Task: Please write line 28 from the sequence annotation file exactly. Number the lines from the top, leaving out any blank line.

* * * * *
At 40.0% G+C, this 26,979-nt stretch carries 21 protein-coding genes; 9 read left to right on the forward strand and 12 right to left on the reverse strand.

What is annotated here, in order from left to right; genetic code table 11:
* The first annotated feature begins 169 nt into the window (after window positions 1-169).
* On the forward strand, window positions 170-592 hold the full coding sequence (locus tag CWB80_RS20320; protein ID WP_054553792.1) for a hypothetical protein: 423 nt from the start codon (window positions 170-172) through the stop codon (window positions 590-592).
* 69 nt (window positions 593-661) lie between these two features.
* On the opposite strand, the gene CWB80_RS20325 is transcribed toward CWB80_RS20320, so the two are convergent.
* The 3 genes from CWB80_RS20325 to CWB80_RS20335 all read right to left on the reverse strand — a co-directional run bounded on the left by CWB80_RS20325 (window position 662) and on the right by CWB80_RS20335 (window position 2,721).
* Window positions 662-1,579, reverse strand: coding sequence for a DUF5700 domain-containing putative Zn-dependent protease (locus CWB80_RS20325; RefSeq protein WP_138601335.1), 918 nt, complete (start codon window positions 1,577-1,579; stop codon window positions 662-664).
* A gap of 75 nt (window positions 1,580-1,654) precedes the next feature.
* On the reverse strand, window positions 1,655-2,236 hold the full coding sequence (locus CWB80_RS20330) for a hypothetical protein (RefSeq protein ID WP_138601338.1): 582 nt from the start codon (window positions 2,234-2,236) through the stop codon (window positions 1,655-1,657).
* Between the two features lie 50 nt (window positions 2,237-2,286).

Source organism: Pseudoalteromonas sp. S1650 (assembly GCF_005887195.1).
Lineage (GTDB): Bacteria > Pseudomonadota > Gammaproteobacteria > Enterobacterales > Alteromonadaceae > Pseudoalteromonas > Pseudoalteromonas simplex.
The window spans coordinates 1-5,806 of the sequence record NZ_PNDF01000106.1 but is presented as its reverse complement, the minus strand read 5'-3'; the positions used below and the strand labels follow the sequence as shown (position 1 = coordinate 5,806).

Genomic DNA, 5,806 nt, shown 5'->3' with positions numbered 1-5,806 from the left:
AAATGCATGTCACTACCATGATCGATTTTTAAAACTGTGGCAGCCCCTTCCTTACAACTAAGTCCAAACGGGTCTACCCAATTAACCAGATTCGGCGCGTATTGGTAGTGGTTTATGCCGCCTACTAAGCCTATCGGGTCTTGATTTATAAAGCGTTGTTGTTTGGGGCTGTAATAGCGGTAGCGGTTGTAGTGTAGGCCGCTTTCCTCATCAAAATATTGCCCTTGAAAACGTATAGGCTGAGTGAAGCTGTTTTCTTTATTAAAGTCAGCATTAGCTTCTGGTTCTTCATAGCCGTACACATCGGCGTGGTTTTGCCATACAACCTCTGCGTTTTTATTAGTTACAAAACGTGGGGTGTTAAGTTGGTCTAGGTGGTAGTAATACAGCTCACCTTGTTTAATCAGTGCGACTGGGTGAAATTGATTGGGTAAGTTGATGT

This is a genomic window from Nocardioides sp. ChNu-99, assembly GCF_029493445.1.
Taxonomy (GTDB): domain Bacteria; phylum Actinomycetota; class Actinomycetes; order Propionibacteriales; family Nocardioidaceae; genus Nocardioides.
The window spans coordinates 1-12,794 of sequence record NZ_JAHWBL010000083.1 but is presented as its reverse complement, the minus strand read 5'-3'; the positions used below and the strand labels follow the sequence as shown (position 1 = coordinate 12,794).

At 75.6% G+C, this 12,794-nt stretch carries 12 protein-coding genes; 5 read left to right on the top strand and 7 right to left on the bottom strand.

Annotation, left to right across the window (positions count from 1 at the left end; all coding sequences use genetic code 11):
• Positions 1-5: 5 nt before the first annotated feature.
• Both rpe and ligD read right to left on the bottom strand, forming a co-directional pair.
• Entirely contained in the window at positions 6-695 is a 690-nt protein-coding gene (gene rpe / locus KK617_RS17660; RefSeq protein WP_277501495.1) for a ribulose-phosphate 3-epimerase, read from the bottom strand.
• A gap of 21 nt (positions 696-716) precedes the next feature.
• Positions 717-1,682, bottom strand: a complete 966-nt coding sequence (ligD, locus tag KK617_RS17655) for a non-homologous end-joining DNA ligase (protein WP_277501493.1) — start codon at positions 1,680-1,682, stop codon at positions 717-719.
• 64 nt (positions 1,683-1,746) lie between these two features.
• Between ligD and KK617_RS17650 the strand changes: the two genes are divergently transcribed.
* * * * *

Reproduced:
• Between ligD and KK617_RS17650 the strand changes: the two genes are divergently transcribed.